Clean oil greatly extends equipment life. Studies have indicated that over 70% of the equipment failures in circulating systems were caused by particulate contamination.
A key component in developing and maintaining an oil-cleanliness program is the ability to accurately measure that cleanliness. The most common method involves optical particle counters designed for use in the field or an oil-analysis laboratory.
Any circulating oil system where cleanliness is important should routinely have particle counts run on it. The frequency is dependent on the criticality of the equipment—normally, though, it’s on a monthly basis. Figure 1 is a diagram of a typical optical particle counter with a fluid flowing through a laser light source. As the light encounters particles, a photosensor records the resulting shadows. This provides an electrical input. The particle counter is calibrated with a sized test dust, and the results are expressed as the number of particles in specified size ranges—typically in terms of particles per milliliter. (Some labs, however, report particles per 100 milliliters.) Interestingly, the light will also count water droplets and air as particles.
Restrictions on the use of optical particle counters include:
- Water contamination greater than 300 ppm
- Opaque fluid
- Contaminated with particles > 200 micron in size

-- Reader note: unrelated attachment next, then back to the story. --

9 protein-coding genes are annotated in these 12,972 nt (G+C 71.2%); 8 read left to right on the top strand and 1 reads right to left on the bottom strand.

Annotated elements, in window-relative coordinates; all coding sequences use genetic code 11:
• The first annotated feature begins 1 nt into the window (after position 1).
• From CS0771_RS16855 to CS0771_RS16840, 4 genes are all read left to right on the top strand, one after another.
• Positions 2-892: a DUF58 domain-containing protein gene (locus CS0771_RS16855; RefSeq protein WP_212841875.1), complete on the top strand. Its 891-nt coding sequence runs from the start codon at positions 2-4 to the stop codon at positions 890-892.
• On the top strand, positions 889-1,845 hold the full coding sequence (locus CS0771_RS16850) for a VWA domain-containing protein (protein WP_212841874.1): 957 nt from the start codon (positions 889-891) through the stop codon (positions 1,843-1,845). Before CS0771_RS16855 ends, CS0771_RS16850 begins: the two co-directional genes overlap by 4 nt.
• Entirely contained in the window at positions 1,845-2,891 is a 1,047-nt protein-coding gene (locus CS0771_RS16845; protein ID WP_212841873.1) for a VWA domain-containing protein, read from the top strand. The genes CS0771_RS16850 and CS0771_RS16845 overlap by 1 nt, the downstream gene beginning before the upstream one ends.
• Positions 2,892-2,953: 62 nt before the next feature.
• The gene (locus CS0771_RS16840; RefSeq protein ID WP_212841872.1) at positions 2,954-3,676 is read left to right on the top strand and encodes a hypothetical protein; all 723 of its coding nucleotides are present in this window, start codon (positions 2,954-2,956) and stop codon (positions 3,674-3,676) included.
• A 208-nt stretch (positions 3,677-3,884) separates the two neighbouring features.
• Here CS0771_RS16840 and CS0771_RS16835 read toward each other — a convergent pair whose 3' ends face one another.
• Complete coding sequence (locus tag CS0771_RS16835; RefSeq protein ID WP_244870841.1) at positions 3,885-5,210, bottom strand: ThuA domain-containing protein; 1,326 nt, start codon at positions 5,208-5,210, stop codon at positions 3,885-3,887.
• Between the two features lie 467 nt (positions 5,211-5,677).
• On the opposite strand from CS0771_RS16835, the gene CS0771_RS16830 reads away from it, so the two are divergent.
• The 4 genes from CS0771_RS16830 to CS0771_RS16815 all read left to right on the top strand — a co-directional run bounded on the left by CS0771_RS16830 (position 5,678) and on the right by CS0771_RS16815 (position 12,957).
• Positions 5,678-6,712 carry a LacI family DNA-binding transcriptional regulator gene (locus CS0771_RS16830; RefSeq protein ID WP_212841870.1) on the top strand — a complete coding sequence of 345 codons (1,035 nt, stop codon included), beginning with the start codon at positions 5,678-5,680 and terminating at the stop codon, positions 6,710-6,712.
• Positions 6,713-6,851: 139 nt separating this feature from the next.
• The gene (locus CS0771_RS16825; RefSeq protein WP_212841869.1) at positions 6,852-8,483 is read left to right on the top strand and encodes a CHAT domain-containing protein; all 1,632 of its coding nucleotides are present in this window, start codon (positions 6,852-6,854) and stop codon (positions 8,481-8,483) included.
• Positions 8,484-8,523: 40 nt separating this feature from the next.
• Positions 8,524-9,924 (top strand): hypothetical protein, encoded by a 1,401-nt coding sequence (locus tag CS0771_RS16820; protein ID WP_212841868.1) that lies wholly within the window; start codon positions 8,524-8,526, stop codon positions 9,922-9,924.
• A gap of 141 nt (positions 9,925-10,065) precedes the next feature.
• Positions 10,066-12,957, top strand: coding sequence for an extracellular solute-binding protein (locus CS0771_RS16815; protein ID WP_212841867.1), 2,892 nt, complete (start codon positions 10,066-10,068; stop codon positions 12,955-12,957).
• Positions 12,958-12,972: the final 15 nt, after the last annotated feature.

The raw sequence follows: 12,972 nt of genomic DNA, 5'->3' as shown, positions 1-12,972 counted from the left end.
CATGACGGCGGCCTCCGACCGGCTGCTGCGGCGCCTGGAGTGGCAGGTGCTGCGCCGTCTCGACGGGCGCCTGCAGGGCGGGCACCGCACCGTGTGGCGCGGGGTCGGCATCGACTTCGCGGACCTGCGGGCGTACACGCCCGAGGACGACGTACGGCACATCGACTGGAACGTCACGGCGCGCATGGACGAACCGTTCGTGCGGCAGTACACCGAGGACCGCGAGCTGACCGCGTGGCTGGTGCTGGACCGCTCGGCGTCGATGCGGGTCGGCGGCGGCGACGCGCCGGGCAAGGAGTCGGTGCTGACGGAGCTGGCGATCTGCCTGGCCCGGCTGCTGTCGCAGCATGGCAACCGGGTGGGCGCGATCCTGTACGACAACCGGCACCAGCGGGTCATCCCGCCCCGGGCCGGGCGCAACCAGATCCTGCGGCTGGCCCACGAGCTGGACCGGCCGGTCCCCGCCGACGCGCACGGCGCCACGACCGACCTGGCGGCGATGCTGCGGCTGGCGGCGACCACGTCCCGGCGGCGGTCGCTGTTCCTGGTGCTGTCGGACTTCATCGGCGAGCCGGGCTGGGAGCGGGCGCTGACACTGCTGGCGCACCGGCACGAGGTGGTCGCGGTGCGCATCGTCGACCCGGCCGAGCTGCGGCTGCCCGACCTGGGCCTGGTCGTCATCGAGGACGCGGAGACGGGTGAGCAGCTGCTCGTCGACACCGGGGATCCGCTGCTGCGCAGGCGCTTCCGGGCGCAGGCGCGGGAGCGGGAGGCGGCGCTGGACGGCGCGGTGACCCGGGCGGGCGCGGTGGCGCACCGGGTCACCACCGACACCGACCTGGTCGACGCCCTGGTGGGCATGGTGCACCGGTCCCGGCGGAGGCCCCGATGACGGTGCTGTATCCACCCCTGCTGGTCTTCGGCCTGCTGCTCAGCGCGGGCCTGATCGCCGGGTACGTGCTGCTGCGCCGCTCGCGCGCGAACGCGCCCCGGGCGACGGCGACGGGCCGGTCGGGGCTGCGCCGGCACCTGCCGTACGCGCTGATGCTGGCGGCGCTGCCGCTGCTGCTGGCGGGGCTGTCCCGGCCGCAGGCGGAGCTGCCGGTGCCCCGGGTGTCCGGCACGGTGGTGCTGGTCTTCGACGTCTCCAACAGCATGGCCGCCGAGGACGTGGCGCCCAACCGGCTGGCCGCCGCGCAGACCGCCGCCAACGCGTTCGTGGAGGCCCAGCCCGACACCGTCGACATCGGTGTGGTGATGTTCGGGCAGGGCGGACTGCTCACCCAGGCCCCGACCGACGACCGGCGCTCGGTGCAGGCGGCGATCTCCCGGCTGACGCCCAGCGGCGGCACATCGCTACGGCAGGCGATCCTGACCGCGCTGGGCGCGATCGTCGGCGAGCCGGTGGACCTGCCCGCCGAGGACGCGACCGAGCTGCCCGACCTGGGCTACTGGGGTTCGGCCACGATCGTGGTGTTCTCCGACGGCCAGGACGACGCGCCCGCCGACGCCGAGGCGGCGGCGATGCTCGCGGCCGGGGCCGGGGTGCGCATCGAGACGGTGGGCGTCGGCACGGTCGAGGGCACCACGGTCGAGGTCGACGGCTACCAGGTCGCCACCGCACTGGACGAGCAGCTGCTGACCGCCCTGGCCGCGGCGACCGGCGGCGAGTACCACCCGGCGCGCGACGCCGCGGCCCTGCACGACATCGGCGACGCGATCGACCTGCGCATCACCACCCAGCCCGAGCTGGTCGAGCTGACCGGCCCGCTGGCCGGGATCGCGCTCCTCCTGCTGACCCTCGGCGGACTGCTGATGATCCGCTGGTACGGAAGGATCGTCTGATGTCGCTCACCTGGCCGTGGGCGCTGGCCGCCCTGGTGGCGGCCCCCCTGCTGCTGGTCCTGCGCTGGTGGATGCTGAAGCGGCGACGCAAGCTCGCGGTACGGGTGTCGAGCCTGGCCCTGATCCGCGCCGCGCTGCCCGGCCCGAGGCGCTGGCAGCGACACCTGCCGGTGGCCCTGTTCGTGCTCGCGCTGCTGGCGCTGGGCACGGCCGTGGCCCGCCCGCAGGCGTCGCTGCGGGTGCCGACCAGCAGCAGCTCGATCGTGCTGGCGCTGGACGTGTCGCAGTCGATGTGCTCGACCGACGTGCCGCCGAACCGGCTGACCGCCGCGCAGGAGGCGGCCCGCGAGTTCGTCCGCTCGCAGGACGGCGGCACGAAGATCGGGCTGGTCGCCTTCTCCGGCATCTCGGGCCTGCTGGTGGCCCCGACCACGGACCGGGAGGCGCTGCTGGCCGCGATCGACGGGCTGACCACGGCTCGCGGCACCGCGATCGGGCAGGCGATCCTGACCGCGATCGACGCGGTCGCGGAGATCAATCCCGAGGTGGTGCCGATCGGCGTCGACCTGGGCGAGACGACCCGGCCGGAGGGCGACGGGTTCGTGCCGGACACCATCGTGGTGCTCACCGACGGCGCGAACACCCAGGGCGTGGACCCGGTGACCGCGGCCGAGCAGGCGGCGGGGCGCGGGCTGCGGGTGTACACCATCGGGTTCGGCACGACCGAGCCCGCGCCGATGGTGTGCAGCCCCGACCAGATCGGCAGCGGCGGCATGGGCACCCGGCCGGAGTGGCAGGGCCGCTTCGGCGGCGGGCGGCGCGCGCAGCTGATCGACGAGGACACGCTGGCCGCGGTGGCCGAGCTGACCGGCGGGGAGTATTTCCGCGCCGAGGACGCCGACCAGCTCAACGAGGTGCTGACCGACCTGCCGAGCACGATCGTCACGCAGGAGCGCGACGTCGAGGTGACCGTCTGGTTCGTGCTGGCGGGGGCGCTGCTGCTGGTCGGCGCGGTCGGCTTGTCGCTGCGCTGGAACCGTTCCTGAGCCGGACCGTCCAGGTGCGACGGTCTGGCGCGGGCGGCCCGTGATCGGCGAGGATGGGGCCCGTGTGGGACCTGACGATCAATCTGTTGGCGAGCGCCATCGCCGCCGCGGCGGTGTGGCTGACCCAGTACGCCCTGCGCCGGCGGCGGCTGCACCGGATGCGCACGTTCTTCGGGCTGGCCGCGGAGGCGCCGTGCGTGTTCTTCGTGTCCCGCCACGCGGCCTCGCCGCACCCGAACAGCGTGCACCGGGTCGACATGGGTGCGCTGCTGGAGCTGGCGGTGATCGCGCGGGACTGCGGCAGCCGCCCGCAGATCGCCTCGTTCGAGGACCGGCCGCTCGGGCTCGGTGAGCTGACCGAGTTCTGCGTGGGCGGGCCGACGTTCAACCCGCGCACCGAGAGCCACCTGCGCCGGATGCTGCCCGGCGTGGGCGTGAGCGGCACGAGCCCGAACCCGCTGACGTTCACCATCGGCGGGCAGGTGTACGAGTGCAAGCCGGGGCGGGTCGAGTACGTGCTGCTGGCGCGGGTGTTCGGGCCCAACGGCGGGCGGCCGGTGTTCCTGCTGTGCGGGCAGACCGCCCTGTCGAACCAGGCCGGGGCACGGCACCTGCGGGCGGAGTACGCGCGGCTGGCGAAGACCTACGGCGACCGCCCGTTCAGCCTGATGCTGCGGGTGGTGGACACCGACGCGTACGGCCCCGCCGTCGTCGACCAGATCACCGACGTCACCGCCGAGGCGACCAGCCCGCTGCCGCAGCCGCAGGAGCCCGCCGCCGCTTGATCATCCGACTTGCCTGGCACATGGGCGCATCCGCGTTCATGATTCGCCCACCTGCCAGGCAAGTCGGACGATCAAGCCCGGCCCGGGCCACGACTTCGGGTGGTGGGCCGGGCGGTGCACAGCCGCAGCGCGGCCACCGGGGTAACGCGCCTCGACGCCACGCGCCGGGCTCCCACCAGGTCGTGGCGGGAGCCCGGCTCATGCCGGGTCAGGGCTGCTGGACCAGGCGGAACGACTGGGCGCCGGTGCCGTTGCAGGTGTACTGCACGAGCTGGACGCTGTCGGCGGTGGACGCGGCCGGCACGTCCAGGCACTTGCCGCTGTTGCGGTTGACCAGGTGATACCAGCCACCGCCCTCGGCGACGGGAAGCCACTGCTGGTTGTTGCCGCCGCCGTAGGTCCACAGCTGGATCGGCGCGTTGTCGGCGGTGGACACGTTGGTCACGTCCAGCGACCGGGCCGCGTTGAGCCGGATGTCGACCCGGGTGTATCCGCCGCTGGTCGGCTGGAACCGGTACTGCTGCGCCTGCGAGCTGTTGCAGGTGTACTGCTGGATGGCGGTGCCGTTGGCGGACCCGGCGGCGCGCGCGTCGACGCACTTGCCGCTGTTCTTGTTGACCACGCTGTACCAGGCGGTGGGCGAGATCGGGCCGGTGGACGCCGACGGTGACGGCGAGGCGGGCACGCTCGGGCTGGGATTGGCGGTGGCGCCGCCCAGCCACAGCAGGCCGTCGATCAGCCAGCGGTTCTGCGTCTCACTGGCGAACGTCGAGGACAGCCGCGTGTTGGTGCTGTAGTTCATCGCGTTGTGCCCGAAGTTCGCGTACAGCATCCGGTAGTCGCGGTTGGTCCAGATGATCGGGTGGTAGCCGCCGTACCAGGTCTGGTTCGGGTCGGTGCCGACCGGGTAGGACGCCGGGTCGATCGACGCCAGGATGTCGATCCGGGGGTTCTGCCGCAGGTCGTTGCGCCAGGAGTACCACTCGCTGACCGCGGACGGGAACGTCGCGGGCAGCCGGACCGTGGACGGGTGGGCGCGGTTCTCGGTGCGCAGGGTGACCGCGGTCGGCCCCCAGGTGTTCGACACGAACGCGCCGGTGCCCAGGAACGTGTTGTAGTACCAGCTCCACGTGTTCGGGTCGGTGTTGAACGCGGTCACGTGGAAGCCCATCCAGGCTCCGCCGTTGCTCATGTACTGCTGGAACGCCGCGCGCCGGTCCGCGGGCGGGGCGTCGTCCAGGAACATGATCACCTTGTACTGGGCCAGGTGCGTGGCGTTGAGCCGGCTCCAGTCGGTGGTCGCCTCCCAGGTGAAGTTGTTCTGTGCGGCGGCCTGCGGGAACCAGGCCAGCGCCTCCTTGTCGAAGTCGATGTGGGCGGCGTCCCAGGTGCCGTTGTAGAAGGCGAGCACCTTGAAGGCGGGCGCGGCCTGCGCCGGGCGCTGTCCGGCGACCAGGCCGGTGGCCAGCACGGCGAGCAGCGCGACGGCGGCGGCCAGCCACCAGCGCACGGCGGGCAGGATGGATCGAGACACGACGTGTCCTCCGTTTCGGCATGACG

- Lube is too viscous > 460 cSt
Adjustments can be made by diluting dark samples and dehydrating them to remove water, but these are costly and introduce error in the results. Other methods of counting can be used when the above restrictions are encountered. The results are usually expressed on an oil-analysis report as shown in Fig. 2.
Particle counts are quantitative. While they express the number of particles for a certain size range, they don’t indicate the type—meaning a particle could
be of a dirt or wear nature. Additional testing needs to be done to identify the types. (This matter will be addressed in a later “Lab Spotlight” on ferrography.)
A quick way to determine the cleanliness of a fluid is to use the ISO 4406 Cleanliness Code (which is a three-number code). The first number expresses particles ≥4µ; the second number denotes particles ≥6µ; the third number expresses particles ≥14µ. Table I is used to arrive at this code.
Notice that for each increase in range, the number of particles doubles. This method is a shorthand way of assessing fluid cleanliness without worrying about the actual number of particles. Refer back to Fig. 2. Notice there are 1042 particles/ml ≥4µ. Referring to the chart, the range number is expressed as 17. The number of particles ≥6µ is 462/ml, which is expressed as a range number of 16. The number of particles ≥14µ is 152/ml, which is expressed as a range number of 14. Putting this three-number code together results in a fluid-cleanliness code of 17/16/14. Remember that the first number will be greater than the second, which will be greater than the third.
As for the bottom line on particle counting: The cost is minimal—the benefits are large. How can you determine the cleanliness of your fluid without particle counting? You can’t.
The May/June “Lab Spotlight” will explore Viscometry Testing. LMT